Theoretical study of solvent effects on the decomposition of formic acid over a Co(111) surface

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Theoretical study of solvent effects on the decomposition of formic acid over a Co(111) surface. / Li, Xinbao; Zhu, Yingying; Chen, Geng; Yang, Guohua; Wu, Zan; Sunden, Bengt.

In: International Journal of Hydrogen Energy, Vol. 42, No. 39, 28.09.2017, p. 24726-24736.

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T1 - Theoretical study of solvent effects on the decomposition of formic acid over a Co(111) surface

AU - Li, Xinbao

AU - Zhu, Yingying

AU - Chen, Geng

AU - Yang, Guohua

AU - Wu, Zan

AU - Sunden, Bengt

PY - 2017/9/28

Y1 - 2017/9/28

N2 - Solvent effects on the decomposition of formic acid over a Co(111) surface were studied via density functional theory calculations combined with a continuum implicit solvation model. The solvents used here were water, methanol, and acetone. The adsorption energies of key intermediates, the activation barriers and the rate and equilibrium constants of various elementary reactions in vacuum and in the solvents were obtained. Solvent presences decrease the adsorption energies of species. Formic acid decomposition on the surface goes through HCOO rather than COOH both in vacuum and in the solvents. The most favorable decomposition pathways in vacuum and in acetone are HCOOH → HCOO → HCO → CO. The corresponding rate determining steps are HCOO deoxidation to HCO with activation barriers of 0.78 and 0.76 eV, respectively. In the presences of water and methanol, the preferred pathways are shifted to HCOOH → HCOO → HCOO-m → CO2 below 750–800 K. Above those temperatures, the path of HCOOH → HCOO → HCO → CO becomes dominant again.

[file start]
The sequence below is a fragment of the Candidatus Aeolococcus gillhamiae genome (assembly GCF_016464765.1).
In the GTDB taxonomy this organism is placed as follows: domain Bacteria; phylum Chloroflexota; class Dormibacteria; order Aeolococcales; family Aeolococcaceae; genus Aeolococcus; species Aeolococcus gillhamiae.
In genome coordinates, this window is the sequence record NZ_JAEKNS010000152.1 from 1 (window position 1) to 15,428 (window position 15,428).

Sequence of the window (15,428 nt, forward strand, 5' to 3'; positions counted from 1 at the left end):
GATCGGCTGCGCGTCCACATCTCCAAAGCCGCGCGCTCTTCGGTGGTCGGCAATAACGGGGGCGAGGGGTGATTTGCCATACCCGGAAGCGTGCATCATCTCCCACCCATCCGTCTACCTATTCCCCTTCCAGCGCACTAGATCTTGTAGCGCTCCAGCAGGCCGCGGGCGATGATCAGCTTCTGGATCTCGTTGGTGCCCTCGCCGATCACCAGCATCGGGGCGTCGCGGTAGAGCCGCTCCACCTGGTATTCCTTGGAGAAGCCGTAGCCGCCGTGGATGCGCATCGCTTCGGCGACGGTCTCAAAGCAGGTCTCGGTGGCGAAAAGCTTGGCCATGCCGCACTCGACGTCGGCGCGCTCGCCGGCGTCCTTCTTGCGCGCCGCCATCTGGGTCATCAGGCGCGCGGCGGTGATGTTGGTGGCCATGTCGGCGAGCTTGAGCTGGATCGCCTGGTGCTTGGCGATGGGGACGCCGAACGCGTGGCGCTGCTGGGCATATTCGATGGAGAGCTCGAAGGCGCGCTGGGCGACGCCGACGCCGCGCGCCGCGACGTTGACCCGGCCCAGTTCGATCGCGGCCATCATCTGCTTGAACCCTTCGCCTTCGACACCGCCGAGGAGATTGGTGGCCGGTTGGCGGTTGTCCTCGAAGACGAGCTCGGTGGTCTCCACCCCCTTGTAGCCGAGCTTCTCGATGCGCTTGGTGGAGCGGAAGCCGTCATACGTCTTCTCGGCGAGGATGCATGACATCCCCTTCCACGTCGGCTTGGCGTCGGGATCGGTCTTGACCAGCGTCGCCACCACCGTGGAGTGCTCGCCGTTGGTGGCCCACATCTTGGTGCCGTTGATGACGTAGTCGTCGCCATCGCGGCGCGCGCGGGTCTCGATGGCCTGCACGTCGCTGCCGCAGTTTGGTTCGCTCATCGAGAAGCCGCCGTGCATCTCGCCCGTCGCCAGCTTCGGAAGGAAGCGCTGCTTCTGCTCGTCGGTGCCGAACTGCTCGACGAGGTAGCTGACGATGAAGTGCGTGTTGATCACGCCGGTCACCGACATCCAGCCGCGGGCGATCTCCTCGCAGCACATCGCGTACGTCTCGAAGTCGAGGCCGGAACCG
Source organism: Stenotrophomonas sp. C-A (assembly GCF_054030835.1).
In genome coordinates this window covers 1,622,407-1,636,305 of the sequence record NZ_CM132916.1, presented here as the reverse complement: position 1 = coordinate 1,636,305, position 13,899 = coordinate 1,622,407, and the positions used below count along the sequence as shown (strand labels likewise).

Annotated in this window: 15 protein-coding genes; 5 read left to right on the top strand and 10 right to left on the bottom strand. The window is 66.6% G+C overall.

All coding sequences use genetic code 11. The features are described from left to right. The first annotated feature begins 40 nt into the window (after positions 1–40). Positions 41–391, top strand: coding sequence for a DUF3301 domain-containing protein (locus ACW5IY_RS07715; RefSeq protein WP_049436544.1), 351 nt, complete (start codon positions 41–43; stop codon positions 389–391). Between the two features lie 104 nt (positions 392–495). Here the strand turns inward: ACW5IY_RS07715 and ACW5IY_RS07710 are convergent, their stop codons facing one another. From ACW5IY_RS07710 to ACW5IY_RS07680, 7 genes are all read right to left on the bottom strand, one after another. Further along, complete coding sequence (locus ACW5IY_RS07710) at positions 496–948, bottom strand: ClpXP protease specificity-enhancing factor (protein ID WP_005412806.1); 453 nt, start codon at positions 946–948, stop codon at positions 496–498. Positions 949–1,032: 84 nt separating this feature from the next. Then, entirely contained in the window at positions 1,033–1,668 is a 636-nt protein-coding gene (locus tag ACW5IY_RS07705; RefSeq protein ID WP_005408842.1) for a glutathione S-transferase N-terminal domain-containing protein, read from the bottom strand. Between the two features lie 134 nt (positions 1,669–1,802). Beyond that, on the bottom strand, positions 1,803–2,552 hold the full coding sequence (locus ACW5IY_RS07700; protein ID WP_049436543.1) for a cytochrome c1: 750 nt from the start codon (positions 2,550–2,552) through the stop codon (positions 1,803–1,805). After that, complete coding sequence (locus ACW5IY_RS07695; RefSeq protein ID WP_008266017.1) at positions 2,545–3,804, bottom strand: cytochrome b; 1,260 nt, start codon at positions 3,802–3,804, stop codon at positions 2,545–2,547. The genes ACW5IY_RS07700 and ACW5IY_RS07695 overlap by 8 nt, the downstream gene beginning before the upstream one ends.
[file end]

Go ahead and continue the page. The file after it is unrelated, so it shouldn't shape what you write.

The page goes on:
AB - Solvent effects on the decomposition of formic acid over a Co(111) surface were studied via density functional theory calculations combined with a continuum implicit solvation model. The solvents used here were water, methanol, and acetone. The adsorption energies of key intermediates, the activation barriers and the rate and equilibrium constants of various elementary reactions in vacuum and in the solvents were obtained. Solvent presences decrease the adsorption energies of species. Formic acid decomposition on the surface goes through HCOO rather than COOH both in vacuum and in the solvents. The most favorable decomposition pathways in vacuum and in acetone are HCOOH → HCOO → HCO → CO. The corresponding rate determining steps are HCOO deoxidation to HCO with activation barriers of 0.78 and 0.76 eV, respectively. In the presences of water and methanol, the preferred pathways are shifted to HCOOH → HCOO → HCOO-m → CO2 below 750–800 K. Above those temperatures, the path of HCOOH → HCOO → HCO → CO becomes dominant again.

KW - Bio-oil

KW - Cobalt

KW - Density functional theory

KW - Formic acid

KW - Hydrogen

KW - Solvent

U2 - 10.1016/j.ijhydene.2017.08.022

DO - 10.1016/j.ijhydene.2017.08.022

M3 - Article

AN - SCOPUS:85028606894

VL - 42

SP - 24726

EP - 24736

JO - International Journal of Hydrogen Energy

JF - International Journal of Hydrogen Energy

SN - 1879-3487

IS - 39

ER -